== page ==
We have compiled a useful table below, so that you can easily compare some of the other main differences between university and apprenticeship study:

University  Apprenticeship
  • Can cost up to £40,000 in the UK
  • Completely Free
  • Theory focused learning allows you to explore different areas within your core subject
  • Theory is covered alongside practical on-the-job learning, and is more tailored to your role.
  • Hundreds of undergraduate courses available 
  • Apprenticeships in I.T are plentiful but can be hard to find in other fields
  • 3-4 years long
  • Usually 2 years long, some Higher Level apprenticeships can last up to 4 years. 
  • Require you to find extra ways of making income, or rely on a maintenance grant
  • Pay you for every hour that you work in your placement, as well as a minimum of 20% of the time you spend in college 
  • If graduated, you will meet the minimum educational requirement for the majority of jobs in your field.
  • As there are different types of apprenticeships, some may provide you with a Level 2 or 3 certificate upon completion, whilst others can go all the way up to university degree level. 
  • Will usually offer a placement year to help you get experience.
  • You will be gaining work experience for the entire duration of your apprenticeship 
  • Heavily focused on coursework, examinations and independent study.
  • You will be assessed based on coursework, however your workload will be adapted to your working hours.
  • You receive a nationally recognised qualification endorsed by your university
  • Your final qualification will be endorsed by a nationally recognised awarding body. 
  • ‘University Experience’ – many find that as much as university study can be stressful, it is socially rewarding, with plenty of clubs and extracurricular programmes available.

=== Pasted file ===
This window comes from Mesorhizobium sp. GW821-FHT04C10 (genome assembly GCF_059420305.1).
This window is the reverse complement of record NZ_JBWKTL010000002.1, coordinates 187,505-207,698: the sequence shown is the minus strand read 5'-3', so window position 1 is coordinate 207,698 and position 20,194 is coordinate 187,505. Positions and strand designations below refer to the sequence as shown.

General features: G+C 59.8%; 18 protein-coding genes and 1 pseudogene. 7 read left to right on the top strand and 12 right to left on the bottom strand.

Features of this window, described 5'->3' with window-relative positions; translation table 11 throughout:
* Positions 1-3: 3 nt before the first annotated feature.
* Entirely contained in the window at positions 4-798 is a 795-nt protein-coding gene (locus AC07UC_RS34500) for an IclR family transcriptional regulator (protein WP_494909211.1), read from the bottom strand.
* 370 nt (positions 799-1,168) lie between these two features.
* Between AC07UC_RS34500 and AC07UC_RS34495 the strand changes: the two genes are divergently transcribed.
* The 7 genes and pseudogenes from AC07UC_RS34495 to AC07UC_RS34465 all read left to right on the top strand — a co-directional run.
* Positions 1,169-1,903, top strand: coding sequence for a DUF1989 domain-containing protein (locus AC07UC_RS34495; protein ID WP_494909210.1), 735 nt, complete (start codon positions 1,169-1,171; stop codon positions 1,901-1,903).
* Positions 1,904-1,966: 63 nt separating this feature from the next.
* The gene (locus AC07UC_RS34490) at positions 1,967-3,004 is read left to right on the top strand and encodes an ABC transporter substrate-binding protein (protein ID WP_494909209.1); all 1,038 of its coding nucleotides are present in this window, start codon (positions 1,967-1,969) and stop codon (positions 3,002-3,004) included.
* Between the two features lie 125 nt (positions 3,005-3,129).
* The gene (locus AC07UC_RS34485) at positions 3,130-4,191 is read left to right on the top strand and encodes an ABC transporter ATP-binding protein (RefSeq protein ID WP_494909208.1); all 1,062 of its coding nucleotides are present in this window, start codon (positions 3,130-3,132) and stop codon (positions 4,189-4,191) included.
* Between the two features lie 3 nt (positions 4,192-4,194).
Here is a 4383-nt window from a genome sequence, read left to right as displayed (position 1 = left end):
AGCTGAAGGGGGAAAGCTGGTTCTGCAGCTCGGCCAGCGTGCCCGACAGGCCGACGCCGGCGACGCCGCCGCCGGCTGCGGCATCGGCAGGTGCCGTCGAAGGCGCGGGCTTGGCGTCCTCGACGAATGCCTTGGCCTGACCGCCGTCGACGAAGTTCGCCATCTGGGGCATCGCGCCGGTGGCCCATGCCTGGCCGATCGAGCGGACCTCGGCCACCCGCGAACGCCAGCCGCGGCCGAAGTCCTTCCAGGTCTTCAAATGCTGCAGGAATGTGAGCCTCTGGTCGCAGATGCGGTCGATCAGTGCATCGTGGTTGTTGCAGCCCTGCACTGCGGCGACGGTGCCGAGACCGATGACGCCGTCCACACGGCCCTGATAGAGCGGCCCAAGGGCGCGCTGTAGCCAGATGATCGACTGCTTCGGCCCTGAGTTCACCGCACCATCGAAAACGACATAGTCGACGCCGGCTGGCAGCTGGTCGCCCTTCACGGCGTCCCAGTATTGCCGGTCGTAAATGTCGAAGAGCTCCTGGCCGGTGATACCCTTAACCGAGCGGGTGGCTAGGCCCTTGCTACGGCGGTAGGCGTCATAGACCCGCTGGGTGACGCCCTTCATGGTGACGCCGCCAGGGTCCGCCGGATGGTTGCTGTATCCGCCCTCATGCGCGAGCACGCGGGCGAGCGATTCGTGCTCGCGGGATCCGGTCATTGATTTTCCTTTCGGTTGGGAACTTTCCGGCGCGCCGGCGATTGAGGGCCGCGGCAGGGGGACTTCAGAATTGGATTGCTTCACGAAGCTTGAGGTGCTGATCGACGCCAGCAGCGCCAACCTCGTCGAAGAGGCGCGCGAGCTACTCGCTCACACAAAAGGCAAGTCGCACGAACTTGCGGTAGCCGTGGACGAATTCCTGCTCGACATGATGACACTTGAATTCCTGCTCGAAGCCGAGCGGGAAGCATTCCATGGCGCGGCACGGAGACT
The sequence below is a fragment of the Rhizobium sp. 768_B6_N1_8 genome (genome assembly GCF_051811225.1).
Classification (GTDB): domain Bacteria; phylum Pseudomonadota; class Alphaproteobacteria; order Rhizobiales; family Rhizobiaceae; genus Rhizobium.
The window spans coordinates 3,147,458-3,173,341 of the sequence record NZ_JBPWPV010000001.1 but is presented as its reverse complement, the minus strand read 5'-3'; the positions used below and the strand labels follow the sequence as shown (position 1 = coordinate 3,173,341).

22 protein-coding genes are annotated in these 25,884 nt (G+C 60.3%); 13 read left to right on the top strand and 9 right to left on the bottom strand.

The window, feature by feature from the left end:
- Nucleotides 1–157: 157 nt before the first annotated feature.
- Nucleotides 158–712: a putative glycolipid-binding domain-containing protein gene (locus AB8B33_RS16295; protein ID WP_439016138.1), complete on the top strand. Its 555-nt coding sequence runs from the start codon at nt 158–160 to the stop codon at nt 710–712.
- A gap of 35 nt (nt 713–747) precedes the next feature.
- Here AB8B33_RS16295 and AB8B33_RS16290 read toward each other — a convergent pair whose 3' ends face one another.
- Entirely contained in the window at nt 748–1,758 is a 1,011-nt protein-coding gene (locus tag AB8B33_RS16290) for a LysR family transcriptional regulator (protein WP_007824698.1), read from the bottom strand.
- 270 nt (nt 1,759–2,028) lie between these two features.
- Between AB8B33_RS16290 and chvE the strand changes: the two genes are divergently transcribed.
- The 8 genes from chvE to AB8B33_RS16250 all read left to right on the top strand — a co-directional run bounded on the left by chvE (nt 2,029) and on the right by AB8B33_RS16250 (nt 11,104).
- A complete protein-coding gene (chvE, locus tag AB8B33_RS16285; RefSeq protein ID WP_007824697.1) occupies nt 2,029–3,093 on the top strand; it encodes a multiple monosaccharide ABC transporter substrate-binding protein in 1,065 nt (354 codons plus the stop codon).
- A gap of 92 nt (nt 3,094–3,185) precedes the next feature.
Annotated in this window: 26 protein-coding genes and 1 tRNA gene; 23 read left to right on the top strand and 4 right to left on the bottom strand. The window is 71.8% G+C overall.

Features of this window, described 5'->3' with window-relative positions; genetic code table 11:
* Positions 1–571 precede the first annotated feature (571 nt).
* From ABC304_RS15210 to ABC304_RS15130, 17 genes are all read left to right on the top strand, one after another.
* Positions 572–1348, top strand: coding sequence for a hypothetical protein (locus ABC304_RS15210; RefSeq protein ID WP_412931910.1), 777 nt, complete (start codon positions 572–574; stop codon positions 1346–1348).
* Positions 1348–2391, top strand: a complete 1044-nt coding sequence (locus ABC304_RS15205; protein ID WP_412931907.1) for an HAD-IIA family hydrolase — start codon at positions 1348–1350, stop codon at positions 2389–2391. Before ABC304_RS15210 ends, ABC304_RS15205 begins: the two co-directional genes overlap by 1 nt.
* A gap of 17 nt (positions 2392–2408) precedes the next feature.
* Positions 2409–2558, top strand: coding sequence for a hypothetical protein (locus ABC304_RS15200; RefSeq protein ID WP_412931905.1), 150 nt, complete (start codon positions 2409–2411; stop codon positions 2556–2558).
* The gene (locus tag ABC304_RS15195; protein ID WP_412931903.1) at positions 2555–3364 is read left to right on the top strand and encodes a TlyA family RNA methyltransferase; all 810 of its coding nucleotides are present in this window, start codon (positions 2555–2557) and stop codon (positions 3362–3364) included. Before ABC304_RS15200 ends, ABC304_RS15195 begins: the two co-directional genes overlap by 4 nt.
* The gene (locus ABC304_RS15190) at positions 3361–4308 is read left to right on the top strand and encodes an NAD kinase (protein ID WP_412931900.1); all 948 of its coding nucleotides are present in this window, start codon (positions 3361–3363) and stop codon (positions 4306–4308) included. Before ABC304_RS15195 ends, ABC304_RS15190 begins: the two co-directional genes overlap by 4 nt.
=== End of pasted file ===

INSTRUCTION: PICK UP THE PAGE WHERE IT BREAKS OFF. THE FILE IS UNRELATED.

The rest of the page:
• You will find that the majority of your time will be spent in work, and the amount of external social activities you may take advantage of will be dependent on your employer. 

Based on the key differences above, it is safe to assume that University is usually (but not always) best suited to young school leavers who may prioritise learning abroad or meeting new friends as part of their educational journey. There are also certain fields out there that simply do not offer apprenticeships and may require an individual to go through the University route in order to get qualified. This can commonly be seen within science/medical fields where it would be unsafe to allow someone to work on tasks that may endanger someones’ health. 

Apprenticeships, on the other hand, have one key focus – quick absorption of new skills in order to improve employability. The majority of your apprenticeship experience will be spent on trying to learn as many practical skills as you can from your work mentor in order for you to become proficient at the job. This will be supplemented with the theory and assignments you will be covering in College.

Financial Obligations

The debt free aspect of apprenticeships is often a large part of what draws people in. With Universities across Northern Ireland costing around £4,000 a year in tuition fees alone, and Universities based in England costing up to £10,000 per year many graduates end up in student finance debt for the majority of their lives. The UK student finance repayment laws are still a lot more optimal than generic bank loans – offering low interest rates, and flexible payment plans where graduates are only expected to start paying off their debt once their income is over the threshold amount specific to their payment plan.